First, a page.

The sixth is the center of our Parisian universe.  Though we take up just a tiny sliver of its 0.8 square mile (about 300 square feet to be exact), we have spent a large chunk of our dining hours within its boundaries, everywhere from hole-in-the-wall joints to nicer sit-down restaurants to the well-frequented Monoprix supermarket for a meal back at home.  There remain many known and unknown gems to be sampled but we have no doubt that we will get through most of them, or fail trying.  After all, we love eating as much as we love living where we live.
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Four Baguettes
Eric Kayser
23, rue de l’Ancienne Comédie
Closed Sundays
M° Odéon

Euro - 8 or less
Paris is known for its bakeries and one is unlikely to go wrong with the offerings from any of the numerous neighborhood boulangeries.  So, go ahead, just pick one and pop your head in.

During our first days here, the woman from whom we sublet our initial apartment recommended the baguette monge at the neighborhood establishment:  Eric Kayser on rue des Petits Carreaux.  “It’s the best in the world,” she wrote.

Thus, one early morning courtesy of the lingering jet lag, we walked down to the head of the pedestrian lane that, after a block, becomes the more well-known rue Montorgueil, in search of this best bread in the world.  We did, however, have to wait until the worker finished his early morning cigarette outside the door before officially opening up the shop.  For our patience, we were rewarded with what was exactly the superlative bestowed upon it.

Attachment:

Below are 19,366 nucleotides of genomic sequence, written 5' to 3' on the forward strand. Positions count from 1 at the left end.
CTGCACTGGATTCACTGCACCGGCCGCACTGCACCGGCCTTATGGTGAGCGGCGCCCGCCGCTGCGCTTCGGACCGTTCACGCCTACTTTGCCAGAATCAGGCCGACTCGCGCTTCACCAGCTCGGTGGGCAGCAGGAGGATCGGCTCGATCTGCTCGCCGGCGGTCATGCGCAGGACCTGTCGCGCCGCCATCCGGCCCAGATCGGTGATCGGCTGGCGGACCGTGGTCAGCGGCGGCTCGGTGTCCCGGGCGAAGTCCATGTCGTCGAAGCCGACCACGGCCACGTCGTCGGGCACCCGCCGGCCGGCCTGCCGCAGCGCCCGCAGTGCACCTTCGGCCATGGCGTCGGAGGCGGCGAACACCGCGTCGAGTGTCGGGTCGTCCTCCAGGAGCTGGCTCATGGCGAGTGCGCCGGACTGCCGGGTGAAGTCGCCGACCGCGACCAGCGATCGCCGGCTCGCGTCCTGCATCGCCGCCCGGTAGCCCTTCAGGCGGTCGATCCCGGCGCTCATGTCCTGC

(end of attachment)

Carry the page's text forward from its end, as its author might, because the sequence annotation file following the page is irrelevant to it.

Pieces from a delicious meal:  A baguette monge (1.05€) in your hand is all you need to look and feel the part.

The crunching sound of the loaf’s exterior is music to the ear; its innards soft and still warm to the touch.  Yet, it is the crispiness of the crust that is divine and induces the moaning of delight.  It tastes good with anything – pâté, prosciutto, Nez’s homemade salsa, etc. – or all on its own.

We have had a variety of pastries and desserts from this and other Eric Kayser branches and they are all superior.  But it is the bread that brings us back time after time.  If there is something that makes New York pizza New York pizza, then there must likewise be a counterpart for French bread.  For just a little over a euro a loaf, clutching one around the city is more than just another of the stereotypical images of things French.  It is also a sign of being in the know and, more importantly, an indication of a simply delectable meal to come.

Where else?  15 other locations throughout Paris.  (See website.)
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